What to Read Next

Coromandel Trail - Along the salt pans to Pondicherry

Lakshmi Sharath
17 September 2012

The milestone says about 50 km to Pondicherry when I pass a fish market in Kadapakkam. I take a detour and drive through a lost hamlet surrounded by backwaters. Another detour and enter  the portals of a port lost amidst the ruins, located right next to the seashore. There is no one in sight. Coconut and palm grooves shelter the broken bricks as the rubble resonates with the glory of the past.

This is the 17th century Alamparai Fort, also called Alampara. Built during the Mughal era it was administered by the Carnatic Nawab and later gifted to the French in return for their support. The British eventually destroyed the fort and the dockyard, which was more than 100 metres long.

A rusted ASI board gives us more information. Alamparai, it says, was the ancient land of Idaikazhunadu, mentioned in the literary work Siruppanatruppadai. The sea port was used for trade by the Arcot Nawabs and zari, salt and ghee were exported from here. Coins were minted as well and the mint was later shifted to neighbouring Pondicherry. Built on a highway near Alamparai, the mint even housed a Shiva temple, a choultry and a pond built for the benefit of travelers and pilgrims taking this route towards Rameshwaram.

“Do you want to go boating?” a local man asks me. The sea looks inviting, but the sun sends me a warning though it gets kinder as we drive towards what is left of French India in Pondicherry. The smell of salt makes us pause at Marrakkanam. The stretch is filled with heaps  of salt. Workers extract it and transport it in lorries.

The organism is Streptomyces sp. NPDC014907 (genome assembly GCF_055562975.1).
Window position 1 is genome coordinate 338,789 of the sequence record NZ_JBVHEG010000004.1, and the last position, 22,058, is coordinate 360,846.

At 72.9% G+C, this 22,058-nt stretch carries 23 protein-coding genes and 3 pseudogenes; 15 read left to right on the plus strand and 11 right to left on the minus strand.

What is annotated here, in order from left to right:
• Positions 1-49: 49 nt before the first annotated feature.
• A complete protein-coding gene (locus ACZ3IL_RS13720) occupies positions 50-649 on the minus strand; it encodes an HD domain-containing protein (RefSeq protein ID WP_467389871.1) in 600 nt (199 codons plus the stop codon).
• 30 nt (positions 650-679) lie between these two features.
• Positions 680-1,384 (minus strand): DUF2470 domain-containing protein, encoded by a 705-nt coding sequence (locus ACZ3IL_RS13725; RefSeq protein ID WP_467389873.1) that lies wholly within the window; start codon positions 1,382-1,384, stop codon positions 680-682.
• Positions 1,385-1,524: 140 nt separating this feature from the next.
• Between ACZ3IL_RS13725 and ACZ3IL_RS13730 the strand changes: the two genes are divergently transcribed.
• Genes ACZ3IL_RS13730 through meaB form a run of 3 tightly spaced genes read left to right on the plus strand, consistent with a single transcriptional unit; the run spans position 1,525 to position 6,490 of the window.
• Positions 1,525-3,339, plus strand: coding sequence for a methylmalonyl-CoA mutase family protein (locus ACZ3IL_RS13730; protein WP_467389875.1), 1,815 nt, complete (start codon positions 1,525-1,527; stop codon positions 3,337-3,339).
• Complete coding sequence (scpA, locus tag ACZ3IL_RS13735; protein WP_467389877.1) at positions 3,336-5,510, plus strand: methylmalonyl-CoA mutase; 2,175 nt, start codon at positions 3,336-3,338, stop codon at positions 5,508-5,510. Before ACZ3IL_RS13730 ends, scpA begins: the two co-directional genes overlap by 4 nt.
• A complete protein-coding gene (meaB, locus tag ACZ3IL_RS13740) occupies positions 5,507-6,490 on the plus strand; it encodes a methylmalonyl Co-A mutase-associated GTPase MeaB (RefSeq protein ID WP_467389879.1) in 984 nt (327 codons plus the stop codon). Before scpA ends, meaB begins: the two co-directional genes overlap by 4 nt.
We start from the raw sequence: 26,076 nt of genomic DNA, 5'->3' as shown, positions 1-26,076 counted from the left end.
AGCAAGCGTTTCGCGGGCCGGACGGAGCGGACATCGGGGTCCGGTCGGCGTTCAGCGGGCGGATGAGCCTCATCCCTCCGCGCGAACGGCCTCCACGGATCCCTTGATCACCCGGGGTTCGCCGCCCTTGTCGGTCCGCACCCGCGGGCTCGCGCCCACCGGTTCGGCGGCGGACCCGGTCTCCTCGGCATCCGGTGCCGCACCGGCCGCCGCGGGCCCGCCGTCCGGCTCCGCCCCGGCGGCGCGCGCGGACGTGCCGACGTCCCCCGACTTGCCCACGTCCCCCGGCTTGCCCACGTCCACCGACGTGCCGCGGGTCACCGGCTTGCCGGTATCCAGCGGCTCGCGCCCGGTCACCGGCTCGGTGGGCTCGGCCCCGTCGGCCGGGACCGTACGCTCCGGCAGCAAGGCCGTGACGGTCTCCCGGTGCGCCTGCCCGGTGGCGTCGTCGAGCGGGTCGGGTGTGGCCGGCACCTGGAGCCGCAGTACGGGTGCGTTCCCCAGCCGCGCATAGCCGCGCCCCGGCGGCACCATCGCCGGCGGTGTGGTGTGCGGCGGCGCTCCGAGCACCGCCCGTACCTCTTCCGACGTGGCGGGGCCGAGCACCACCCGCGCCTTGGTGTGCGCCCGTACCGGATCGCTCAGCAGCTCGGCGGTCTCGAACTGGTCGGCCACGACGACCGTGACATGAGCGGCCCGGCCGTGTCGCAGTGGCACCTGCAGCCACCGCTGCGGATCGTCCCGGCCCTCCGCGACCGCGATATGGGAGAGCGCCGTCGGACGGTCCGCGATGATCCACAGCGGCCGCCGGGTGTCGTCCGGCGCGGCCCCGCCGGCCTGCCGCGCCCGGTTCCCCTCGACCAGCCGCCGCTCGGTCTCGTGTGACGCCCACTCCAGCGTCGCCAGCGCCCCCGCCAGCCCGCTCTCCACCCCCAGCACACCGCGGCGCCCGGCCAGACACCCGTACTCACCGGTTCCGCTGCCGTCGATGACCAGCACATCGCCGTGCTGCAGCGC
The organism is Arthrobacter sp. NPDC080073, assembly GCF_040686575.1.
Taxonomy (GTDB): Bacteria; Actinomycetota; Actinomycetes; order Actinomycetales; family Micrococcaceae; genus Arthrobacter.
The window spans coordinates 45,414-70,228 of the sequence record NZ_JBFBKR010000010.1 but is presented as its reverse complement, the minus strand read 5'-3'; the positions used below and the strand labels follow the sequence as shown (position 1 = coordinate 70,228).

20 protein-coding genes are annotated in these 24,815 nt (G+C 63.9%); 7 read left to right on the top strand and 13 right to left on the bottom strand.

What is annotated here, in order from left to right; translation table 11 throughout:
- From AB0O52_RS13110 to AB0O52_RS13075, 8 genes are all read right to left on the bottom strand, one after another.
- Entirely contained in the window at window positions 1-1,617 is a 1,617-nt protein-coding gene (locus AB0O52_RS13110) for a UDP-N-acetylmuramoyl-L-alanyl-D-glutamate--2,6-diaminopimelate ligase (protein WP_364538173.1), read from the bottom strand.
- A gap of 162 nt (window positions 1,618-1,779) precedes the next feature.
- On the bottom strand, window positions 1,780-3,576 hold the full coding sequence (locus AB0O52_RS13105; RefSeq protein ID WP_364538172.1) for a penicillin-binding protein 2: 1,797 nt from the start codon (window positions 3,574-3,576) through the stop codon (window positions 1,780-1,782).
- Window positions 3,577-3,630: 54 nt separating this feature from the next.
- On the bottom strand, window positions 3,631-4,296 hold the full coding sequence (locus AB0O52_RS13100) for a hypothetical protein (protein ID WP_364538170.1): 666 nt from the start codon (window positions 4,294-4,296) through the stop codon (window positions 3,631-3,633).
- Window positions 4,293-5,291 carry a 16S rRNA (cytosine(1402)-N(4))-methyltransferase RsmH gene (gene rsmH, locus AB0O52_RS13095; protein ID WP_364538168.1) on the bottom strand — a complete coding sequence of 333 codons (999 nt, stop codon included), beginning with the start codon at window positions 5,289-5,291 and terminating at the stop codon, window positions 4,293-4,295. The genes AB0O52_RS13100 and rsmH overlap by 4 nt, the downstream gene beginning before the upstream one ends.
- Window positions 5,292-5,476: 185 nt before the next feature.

Tourists often wax eloquent of the French connection with Pondicherry but not many speak of the Portuguese, Danish and Dutch who all laid claim to this port, which was another centre of trade. Eventually the French, though defeated by the Dutch, bought it from them for apparently 16,000 pagodas. Pondicherry, or Poudoucheri as it was then called, became the capital of French India. There was a time when Madras, overpowered by the French, was ruled from here. On the streets they still speak French, the clock in the tourist centre shows the time in France, the policeman in his tall hat looks out of the French era, and the streets and the guest houses have French names.

Walking along the beach in the old French town, the statue of Dupleix looks down at me. At the other end is a Gandhi statue surrounded by ancient pillars. “There was once a jetty here, even a railway line with a wagon car,” says Ashok Panda, co-convenor of INTACH, as we walk along the colourful streets painted in pink and yellow. He points to old warehouses, though some of them seem to have found new life as shops and restaurants.

As Ashok explains some of the salient features of the colonial architecture, we see some of the institutions and schools still run by the French. Many private houses are restored and are available as guest houses for tourists. The streetscape is charming. A beautiful park in the midst of them was once the nerve centre of the French regime. I lose my way, but all roads soon lead to the Aurobindo Ashram.